Ferrari ‘Breadvan’ Officially Recognised by Ferrari Classiche
The Ferrari ‘Breadvan’ is an unofficial favourite in the Classic Driver office – for its unique and instantly recognisable styling, as much as for its fascinating history. Now, Ferrari SpA has acknowledged the car’s historical significance by issuing an ‘Attestation for vehicles of historic interest’ to what is officially titled the ‘250 GT Berlinetta passo corto (chassis 2819) nicknamed the “Breadvan”’.
This (not exactly mellifluous) ‘Attestation’ is for Ferraris that don’t quite comply with the ultra-strict Ferrari Authenticity Certification criteria, but are nevertheless recognised as internationally important cars. We particularly enjoyed the wording of the Ferrari press release which seems almost begrudgingly to admit that “the Breadvan is probably one of the most emblematic models… considering its peculiar configuration”.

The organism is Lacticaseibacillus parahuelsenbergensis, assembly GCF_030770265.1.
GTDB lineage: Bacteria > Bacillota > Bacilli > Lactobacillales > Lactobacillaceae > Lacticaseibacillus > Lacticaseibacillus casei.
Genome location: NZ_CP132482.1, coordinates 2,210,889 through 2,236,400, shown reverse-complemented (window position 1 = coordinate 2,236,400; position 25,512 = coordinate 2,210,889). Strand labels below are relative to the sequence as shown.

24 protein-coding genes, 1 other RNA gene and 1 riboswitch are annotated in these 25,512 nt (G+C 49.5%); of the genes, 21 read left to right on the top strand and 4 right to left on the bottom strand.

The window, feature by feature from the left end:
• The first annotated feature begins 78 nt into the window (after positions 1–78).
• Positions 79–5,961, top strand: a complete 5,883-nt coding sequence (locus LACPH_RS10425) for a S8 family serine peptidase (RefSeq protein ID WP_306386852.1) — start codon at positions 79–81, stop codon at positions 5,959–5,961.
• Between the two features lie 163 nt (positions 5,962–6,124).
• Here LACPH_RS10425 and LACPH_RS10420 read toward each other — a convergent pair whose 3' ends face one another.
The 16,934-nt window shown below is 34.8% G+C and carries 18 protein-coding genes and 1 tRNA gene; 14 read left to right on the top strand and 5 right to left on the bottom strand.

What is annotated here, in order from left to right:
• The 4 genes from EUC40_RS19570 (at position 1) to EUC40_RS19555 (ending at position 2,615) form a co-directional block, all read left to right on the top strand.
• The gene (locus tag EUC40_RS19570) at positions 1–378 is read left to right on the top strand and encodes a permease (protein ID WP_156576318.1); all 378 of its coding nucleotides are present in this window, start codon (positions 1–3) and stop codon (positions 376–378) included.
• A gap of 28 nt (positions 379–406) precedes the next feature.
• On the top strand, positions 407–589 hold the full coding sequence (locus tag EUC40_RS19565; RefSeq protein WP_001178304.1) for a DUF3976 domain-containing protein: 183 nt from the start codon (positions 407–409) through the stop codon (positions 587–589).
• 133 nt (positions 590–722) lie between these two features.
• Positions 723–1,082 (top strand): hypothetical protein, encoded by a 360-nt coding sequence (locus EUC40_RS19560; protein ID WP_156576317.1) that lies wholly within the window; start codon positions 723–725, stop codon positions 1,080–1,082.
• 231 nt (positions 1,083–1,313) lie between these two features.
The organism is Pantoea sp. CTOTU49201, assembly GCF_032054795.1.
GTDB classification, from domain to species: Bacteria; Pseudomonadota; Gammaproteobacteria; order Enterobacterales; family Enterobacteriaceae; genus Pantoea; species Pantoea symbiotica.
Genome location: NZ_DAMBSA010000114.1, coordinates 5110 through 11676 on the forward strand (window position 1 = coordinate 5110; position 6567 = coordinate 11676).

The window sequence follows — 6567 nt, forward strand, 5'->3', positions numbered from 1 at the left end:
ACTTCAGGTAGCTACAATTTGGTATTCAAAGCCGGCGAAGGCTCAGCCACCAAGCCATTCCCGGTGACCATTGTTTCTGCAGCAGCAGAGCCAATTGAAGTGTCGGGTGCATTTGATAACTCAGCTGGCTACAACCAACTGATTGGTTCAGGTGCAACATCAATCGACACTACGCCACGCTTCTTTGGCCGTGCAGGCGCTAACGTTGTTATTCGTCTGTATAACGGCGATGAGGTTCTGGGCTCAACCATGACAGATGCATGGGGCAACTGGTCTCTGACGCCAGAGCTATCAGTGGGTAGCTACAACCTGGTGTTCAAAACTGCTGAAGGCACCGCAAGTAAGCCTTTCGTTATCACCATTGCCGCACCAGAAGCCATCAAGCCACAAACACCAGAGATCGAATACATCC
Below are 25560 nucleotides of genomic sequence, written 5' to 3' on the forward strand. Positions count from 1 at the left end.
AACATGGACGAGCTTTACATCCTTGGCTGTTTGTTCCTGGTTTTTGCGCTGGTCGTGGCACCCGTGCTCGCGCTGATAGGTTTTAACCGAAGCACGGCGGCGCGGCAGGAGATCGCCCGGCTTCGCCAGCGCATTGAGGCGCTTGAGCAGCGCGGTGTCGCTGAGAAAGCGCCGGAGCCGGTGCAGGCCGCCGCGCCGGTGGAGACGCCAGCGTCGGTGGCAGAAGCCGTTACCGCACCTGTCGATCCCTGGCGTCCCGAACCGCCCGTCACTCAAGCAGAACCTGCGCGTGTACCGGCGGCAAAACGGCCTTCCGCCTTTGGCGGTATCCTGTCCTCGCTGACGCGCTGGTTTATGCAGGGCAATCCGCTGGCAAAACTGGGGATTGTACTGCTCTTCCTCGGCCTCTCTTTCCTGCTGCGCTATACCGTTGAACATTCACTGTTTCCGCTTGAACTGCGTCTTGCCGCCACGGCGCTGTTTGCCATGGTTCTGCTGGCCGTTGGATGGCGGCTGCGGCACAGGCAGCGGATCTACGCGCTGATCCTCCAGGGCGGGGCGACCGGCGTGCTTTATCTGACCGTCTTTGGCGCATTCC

This much-admired Ferrari left the Maranello factory in 1961 as a 250 GT Berlinetta passo corto (short wheelbase) ‘Competizione’, and took part in that year’s Tour de France, driven by Gendebien and Bianchi. It was then bought by Count Volpi di Misurata – and entered in the 1000Km of Paris with Trintignant and Vaccarella, under Scuderia Serenissima.
In 1962, however, the Count instructed Giotto Bizzarrini to re-design the car to compete more effectively against the 250 GTOs. As well as developing the brakes and suspension, the car acquired a most innovative, aerodynamic body, with a lowered engine.
The nickname ‘Breadvan’, invented by the British press, hardly needs to be explained.
In its startling new form, the Breadvan was entered in that year’s Le Mans, driven by Abate and Davis, but transmission problems forced an early withdrawal. Between then and 1965, the Breadvan competed in prestigious races with such exceptional drivers as Scarfiotti. It is now a firm favourite on the historic motorsport scene.
Text: Charis Whitcombe
Photos: Classic Driver
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